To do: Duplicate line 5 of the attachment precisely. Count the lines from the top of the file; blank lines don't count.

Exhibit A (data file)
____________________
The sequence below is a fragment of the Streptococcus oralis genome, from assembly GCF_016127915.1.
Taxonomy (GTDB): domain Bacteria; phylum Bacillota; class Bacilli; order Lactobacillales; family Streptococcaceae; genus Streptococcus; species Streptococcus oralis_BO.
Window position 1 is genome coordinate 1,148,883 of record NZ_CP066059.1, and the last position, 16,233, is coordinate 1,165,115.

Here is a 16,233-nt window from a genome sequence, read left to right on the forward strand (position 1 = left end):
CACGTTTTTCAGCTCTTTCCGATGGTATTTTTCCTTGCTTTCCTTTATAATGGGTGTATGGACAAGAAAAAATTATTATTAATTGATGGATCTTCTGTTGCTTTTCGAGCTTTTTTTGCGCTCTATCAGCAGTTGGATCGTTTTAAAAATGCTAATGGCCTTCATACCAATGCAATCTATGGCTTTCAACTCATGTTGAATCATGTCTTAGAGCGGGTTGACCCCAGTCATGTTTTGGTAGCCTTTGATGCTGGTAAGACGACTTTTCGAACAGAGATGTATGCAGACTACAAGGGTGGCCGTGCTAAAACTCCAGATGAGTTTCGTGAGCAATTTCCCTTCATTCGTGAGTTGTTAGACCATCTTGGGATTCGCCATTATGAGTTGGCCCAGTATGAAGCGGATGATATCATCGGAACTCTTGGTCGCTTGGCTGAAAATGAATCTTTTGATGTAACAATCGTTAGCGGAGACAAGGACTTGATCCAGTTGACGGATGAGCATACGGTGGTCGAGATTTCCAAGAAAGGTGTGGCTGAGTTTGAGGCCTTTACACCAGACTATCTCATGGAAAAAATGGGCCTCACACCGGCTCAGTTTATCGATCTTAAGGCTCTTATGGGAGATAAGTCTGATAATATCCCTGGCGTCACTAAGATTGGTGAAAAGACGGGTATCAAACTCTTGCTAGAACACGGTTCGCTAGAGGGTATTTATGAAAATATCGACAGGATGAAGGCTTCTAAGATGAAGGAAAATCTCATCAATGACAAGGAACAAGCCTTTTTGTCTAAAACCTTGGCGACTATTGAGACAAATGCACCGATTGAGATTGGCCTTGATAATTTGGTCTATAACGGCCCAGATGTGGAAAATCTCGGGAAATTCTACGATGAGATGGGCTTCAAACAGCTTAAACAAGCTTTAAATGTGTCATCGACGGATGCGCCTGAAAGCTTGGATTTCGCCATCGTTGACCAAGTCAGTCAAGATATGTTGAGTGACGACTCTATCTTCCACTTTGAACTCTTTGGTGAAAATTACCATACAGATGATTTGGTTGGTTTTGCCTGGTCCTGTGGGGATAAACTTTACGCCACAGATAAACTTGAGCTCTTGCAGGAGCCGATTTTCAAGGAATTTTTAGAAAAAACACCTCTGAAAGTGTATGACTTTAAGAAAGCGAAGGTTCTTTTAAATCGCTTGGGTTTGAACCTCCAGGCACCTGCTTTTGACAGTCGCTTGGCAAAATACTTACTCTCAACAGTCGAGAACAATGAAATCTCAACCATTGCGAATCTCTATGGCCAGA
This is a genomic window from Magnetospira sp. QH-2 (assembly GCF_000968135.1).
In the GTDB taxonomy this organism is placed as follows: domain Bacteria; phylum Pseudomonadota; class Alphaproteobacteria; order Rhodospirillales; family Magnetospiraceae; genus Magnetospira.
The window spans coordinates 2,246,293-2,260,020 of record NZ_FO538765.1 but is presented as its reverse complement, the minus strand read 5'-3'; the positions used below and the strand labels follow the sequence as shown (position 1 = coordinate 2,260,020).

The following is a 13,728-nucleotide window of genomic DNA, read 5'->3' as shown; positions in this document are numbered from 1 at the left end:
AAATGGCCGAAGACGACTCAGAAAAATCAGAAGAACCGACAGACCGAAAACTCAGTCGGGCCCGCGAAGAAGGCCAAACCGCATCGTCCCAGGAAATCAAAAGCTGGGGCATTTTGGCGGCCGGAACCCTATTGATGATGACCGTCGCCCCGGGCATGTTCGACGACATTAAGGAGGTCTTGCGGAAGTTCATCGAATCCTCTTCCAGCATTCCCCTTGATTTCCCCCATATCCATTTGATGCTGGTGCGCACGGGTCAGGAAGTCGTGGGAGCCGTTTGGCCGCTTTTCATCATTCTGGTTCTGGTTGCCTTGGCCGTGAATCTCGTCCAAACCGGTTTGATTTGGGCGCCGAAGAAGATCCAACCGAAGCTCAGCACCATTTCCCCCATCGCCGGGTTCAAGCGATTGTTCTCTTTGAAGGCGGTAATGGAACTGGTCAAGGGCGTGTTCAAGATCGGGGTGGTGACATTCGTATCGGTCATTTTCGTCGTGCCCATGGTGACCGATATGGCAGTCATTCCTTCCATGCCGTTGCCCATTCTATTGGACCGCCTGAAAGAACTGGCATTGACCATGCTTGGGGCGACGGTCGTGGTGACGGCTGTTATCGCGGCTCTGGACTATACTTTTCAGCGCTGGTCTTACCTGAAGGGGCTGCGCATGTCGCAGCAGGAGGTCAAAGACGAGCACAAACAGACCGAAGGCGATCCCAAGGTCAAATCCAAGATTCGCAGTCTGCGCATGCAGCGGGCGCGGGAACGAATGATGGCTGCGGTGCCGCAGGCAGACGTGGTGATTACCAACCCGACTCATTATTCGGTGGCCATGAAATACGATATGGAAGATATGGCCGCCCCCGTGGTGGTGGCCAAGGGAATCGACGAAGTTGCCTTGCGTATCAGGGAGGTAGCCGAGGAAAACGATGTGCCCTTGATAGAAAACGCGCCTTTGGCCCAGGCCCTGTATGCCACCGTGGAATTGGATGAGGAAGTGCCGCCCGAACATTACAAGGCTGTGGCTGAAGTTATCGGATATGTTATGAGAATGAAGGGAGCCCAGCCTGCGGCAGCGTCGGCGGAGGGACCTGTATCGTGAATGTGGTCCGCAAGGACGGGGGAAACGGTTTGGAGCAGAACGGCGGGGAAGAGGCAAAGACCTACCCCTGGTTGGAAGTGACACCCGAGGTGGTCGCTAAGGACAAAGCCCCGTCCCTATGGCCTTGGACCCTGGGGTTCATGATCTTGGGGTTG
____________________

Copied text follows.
CACGTTTTTCAGCTCTTTCCGATGGTATTTTTCCTTGCTTTCCTTTATAATGGGTGTATGGACAAGAAAAAATTATTATTAATTGATGGATCTTCTGTTGCTTTTCGAGCTTTTTTTGCGCTCTATCAGCAGTTGGATCGTTTTAAAAATGCTAATGGCCTTCATACCAATGCAATCTATGGCTTTCAACTCATGTTGAATCATGTCTTAGAGCGGGTTGACCCCAGTCATGTTTTGGTAGCCTTTGATGCTGGTAAGACGACTTTTCGAACAGAGATGTATGCAGACTACAAGGGTGGCCGTGCTAAAACTCCAGATGAGTTTCGTGAGCAATTTCCCTTCATTCGTGAGTTGTTAGACCATCTTGGGATTCGCCATTATGAGTTGGCCCAGTATGAAGCGGATGATATCATCGGAACTCTTGGTCGCTTGGCTGAAAATGAATCTTTTGATGTAACAATCGTTAGCGGAGACAAGGACTTGATCCAGTTGACGGATGAGCATACGGTGGTCGAGATTTCCAAGAAAGGTGTGGCTGAGTTTGAGGCCTTTACACCAGACTATCTCATGGAAAAAATGGGCCTCACACCGGCTCAGTTTATCGATCTTAAGGCTCTTATGGGAGATAAGTCTGATAATATCCCTGGCGTCACTAAGATTGGTGAAAAGACGGGTATCAAACTCTTGCTAGAACACGGTTCGCTAGAGGGTATTTATGAAAATATCGACAGGATGAAGGCTTCTAAGATGAAGGAAAATCTCATCAATGACAAGGAACAAGCCTTTTTGTCTAAAACCTTGGCGACTATTGAGACAAATGCACCGATTGAGATTGGCCTTGATAATTTGGTCTATAACGGCCCAGATGTGGAAAATCTCGGGAAATTCTACGATGAGATGGGCTTCAAACAGCTTAAACAAGCTTTAAATGTGTCATCGACGGATGCGCCTGAAAGCTTGGATTTCGCCATCGTTGACCAAGTCAGTCAAGATATGTTGAGTGACGACTCTATCTTCCACTTTGAACTCTTTGGTGAAAATTACCATACAGATGATTTGGTTGGTTTTGCCTGGTCCTGTGGGGATAAACTTTACGCCACAGATAAACTTGAGCTCTTGCAGGAGCCGATTTTCAAGGAATTTTTAGAAAAAACACCTCTGAAAGTGTATGACTTTAAGAAAGCGAAGGTTCTTTTAAATCGCTTGGGTTTGAACCTCCAGGCACCTGCTTTTGACAGTCGCTTGGCAAAATACTTACTCTCAACAGTCGAGAACAATGAAATCTCAACCATTGCGAATCTCTATGGCCAGA